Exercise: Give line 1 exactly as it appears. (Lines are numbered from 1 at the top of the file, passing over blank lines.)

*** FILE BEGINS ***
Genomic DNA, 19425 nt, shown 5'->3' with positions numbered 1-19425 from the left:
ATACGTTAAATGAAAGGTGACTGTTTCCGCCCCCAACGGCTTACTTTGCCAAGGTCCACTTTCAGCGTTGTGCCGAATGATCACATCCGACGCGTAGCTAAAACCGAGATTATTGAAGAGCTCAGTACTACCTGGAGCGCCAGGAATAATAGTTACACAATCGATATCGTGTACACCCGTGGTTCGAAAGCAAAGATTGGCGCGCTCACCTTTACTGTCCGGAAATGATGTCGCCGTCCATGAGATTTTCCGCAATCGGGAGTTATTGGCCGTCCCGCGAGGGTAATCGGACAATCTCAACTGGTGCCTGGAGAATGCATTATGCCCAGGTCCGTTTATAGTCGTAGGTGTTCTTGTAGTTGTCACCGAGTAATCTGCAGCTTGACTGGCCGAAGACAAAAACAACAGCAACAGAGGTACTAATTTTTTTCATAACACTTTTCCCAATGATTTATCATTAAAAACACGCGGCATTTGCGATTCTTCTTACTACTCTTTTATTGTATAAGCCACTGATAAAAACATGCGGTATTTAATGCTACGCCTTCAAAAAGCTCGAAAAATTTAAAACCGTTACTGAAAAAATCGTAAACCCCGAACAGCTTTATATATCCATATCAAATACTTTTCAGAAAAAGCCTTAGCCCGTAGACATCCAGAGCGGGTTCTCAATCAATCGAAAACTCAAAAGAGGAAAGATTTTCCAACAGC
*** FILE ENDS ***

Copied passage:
Genomic DNA, 19425 nt, shown 5'->3' with positions numbered 1-19425 from the left: